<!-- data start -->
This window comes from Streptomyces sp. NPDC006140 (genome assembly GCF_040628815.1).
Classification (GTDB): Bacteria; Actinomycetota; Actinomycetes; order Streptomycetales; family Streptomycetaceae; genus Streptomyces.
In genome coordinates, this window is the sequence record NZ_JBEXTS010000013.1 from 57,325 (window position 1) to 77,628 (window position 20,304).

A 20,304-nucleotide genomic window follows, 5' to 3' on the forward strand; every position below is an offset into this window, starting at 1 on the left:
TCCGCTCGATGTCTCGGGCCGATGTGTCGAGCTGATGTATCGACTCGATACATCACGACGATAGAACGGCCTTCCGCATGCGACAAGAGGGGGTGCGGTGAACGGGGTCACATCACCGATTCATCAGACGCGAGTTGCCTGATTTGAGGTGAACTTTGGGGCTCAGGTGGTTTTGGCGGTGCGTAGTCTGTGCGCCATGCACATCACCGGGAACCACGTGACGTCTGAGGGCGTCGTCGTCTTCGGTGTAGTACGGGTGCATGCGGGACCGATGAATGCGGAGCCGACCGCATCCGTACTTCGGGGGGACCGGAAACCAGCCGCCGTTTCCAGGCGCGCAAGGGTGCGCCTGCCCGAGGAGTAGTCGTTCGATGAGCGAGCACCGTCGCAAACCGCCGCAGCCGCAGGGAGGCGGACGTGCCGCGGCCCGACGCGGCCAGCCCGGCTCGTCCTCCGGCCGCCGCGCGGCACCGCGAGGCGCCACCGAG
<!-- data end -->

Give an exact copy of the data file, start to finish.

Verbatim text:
This window comes from Streptomyces sp. NPDC006140 (genome assembly GCF_040628815.1).
Classification (GTDB): Bacteria; Actinomycetota; Actinomycetes; order Streptomycetales; family Streptomycetaceae; genus Streptomyces.
In genome coordinates, this window is the sequence record NZ_JBEXTS010000013.1 from 57,325 (window position 1) to 77,628 (window position 20,304).

A 20,304-nucleotide genomic window follows, 5' to 3' on the forward strand; every position below is an offset into this window, starting at 1 on the left:
TCCGCTCGATGTCTCGGGCCGATGTGTCGAGCTGATGTATCGACTCGATACATCACGACGATAGAACGGCCTTCCGCATGCGACAAGAGGGGGTGCGGTGAACGGGGTCACATCACCGATTCATCAGACGCGAGTTGCCTGATTTGAGGTGAACTTTGGGGCTCAGGTGGTTTTGGCGGTGCGTAGTCTGTGCGCCATGCACATCACCGGGAACCACGTGACGTCTGAGGGCGTCGTCGTCTTCGGTGTAGTACGGGTGCATGCGGGACCGATGAATGCGGAGCCGACCGCATCCGTACTTCGGGGGGACCGGAAACCAGCCGCCGTTTCCAGGCGCGCAAGGGTGCGCCTGCCCGAGGAGTAGTCGTTCGATGAGCGAGCACCGTCGCAAACCGCCGCAGCCGCAGGGAGGCGGACGTGCCGCGGCCCGACGCGGCCAGCCCGGCTCGTCCTCCGGCCGCCGCGCGGCACCGCGAGGCGCCACCGAG